Shared from the 2017-10-15 Star Tribune eEdition

Brehm found purpose beyond a monetary measure of success

Picture

Opportunity International Teleza Chisi operates a fish business in Malawi, Africa, supported by a microloan from nonprofit Opportunity International.

Picture

Ward Brehm, shown with former Cargill CEO Greg Page, right, told his story of entrepreneurial awakening at an Opportunity International event hosted by Cargill in September.

Picture

Ward Brehm has a plan to beat estate taxes at death. No elaborate trusts or legal diversions.

Brehm, 66, former owner of an insurance business, plans with his wife to leave something to their children . But not enough so they can quit work.

And the rest will go to the likes of Opportunity International and the American Refugee Committee, nonprofits that work with the poorest of the poor in Africa and elsewhere to finance grass-roots entrepreneurship around clean water, small-scale agriculture, food processing and shelter.

“No estate taxes,” quipped Brehm, who once worked on estate protection plans for families worth tens of millions.

Brehm realized on a mission trip to an impoverished community in Africa in 1993 that most of the “poor people” he met were happier than he was.

Brehm was a self-described business jerk focused on money and possessions. He was spiritually empty and lacked purpose.

“The more someone achieves without humility and the older they grow without their arrogance being checked, the bigger a jerk they become,” he wrote in his just-released book, “Bigger Than Me,” that describes his imperfect journey of deepening faith, empathy and charity. “Africa was my humbling experience. It brought me to my knees. I worked on being less Ward-centered and more God-centered.”

Brehm spoke last month and gave away books at an Opportunity International gathering attended by 350 people, hosted by Cargill. It was the largest such after-hours community event ever hosted there.

Minnesotans raise more money than any other state for this pioneer of microlending and small-scale economic development that helps small farmers and tiny businesses in the developing world invest, expand and improve their lot.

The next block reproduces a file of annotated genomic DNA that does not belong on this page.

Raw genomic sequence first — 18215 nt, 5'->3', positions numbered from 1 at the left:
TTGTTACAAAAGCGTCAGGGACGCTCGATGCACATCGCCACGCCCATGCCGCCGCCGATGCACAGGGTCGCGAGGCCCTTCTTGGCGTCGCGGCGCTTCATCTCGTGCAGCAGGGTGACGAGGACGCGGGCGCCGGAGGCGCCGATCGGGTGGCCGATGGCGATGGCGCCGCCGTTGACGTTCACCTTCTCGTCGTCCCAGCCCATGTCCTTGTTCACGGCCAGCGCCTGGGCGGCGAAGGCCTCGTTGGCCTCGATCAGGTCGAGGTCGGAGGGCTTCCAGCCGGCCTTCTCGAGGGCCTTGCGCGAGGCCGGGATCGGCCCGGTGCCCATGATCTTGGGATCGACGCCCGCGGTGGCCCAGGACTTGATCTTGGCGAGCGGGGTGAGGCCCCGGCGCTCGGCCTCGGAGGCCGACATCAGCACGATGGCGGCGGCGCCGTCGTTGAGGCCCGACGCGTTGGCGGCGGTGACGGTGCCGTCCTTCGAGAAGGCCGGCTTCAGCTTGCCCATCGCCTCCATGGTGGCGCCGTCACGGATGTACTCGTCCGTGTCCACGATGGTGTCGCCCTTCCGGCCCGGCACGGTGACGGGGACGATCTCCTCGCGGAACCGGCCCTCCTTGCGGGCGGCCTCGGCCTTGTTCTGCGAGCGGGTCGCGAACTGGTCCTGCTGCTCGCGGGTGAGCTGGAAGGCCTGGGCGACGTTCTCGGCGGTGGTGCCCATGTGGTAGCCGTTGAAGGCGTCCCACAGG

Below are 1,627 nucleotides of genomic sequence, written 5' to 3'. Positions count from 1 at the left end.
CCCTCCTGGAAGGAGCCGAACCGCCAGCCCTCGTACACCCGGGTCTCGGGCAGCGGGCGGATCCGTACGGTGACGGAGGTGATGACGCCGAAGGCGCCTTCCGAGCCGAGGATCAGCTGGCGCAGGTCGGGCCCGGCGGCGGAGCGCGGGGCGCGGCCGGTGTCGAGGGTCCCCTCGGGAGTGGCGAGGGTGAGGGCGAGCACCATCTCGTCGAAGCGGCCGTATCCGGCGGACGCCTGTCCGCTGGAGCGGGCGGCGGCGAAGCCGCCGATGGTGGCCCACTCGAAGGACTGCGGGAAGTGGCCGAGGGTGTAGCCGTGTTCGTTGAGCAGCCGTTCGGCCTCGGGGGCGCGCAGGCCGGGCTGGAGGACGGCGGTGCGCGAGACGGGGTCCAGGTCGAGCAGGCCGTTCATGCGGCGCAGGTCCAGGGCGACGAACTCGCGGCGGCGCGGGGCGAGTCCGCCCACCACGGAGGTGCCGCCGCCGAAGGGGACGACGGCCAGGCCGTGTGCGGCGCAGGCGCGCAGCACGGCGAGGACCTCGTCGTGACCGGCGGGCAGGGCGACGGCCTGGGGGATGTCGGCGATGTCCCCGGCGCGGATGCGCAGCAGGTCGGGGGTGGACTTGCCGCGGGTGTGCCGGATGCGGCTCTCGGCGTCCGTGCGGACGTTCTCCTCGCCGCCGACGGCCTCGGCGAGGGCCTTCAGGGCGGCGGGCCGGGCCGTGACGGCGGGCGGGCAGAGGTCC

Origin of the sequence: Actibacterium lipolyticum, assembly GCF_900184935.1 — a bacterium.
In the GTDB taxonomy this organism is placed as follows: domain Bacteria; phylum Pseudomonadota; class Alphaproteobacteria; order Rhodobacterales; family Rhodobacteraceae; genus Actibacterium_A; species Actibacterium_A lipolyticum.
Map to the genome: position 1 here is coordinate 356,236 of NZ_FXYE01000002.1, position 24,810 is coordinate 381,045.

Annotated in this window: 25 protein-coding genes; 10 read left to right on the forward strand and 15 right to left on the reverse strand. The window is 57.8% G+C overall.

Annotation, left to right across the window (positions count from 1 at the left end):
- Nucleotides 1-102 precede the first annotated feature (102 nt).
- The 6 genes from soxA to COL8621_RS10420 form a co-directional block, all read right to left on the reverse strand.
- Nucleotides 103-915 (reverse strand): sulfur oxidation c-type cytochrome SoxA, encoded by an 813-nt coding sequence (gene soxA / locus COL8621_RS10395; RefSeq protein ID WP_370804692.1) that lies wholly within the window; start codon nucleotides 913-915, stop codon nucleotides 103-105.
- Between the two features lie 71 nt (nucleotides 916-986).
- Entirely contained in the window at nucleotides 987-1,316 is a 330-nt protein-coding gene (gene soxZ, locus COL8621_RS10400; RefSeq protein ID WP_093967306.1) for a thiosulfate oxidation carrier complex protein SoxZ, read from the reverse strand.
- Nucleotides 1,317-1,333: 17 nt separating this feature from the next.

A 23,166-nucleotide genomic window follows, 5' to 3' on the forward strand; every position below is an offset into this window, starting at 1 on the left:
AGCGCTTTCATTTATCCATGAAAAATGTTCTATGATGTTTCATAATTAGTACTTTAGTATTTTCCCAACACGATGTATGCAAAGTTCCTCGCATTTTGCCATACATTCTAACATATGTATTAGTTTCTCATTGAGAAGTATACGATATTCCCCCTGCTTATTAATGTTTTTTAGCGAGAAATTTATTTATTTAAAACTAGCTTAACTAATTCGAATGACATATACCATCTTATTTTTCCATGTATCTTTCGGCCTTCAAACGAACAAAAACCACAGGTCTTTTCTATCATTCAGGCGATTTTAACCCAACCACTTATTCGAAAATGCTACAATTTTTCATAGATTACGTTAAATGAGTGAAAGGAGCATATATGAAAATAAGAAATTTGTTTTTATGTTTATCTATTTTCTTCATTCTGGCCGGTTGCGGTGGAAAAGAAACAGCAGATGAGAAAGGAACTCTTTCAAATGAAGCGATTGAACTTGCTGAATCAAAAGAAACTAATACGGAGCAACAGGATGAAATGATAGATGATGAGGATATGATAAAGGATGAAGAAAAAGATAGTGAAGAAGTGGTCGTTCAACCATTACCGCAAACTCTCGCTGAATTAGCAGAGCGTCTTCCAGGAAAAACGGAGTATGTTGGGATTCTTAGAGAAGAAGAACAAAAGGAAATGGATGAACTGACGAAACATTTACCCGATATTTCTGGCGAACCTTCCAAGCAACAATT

Opportunity has 9.6 million savings-and-loan clients, 89 percent of whom are women. Last year, borrowers got $1.6 billion in loans, averaging about $200 apiece, that also created 1.45 million jobs. As loans are repaid locally, local lending committees recycle funds to new and expanding enterprises.

Brehm has been to Congo, Rwanda and elsewhere dozens of times and is a nationally known expert on African humanitarian aid and development.

He was appointed by both President George W. Bush and President Barack Obama to the board of the U.S. African Development Foundation. He is a major donor and hands-on volunteer with small-scale African development projects , conceived and staffed by local people.

In short, his faith tells him that he is called to listen, respect and give voice and assistance to those we would consider disadvantaged.

“I discovered how small, how Western and how monetary my complex world was,” Brehm wrote of his early travels to Africa. “Over there, none of the materialism mattered. My ego and self-importance meant nothing at all to the kind, calm souls that I met. I was just a guy.”

Brehm still likes playing in the big leagues. His book is endorsed by many political, business and other luminaries he considers friends.

However, his mission is to walk with and give voice and open doors to those who need more opportunity and capital to survive, if not flourish. And he’s stumbled at times over the past 25 years because he’s human and fallible.

“I realize that for some … putting aside the pursuit of money, status and joyless excitement might seem like too big a sacrifice,” Brehm writes. “But what I have discovered is that any true sacrifice … is overwhelmed by what comes back my way; relationships, adventure, wisdom, a powerful sense of purpose and contentment.”

Brehm, who calls himself a follower of Jesus, embraces interfaith dialogue and collaboration in the name of peace, commerce and charity. He is a Republican but not partisan and is an advocate for more foreign aid that helps people help themselves.

He talks of gratitude and the scriptural mandate to give sacrificially.

Dr. Rajiv Shah , Obama’s director of USAID and a friend of Brehm’s, gave the book a hearty thumbs up from his post running the Rockefeller Foundation. Shah, a medical doctor, calls Brehm “an extraordinary individual who brings keen business acumen and a big heart to his work on behalf of the world’s most vulnerable.”

Cassidy Burns is a principal with wealth management firm Riverbridge Partners , also a sponsor of the event for Opportunity International.

Burns said a growing number of clients are interested in doing good with their wealth.

“At Riverbridge, we are intentional in working with clients who have an interest in giving back and being active in the organizations they support,” Burns said. “We view our role as being stewards of not just their assets but their values and their goals to leave a legacy of serving others. It is common for our clients to leave a significant portion of their estate to charity.”

More on Brehm’s work is at biggerthanmebook.com . All proceeds go to charity.

Neal St. Anthony has been a Star Tribune business columnist and reporter since 1984. He can be contacted at nstanthony@startribune.com.

See this article in the e-Edition Here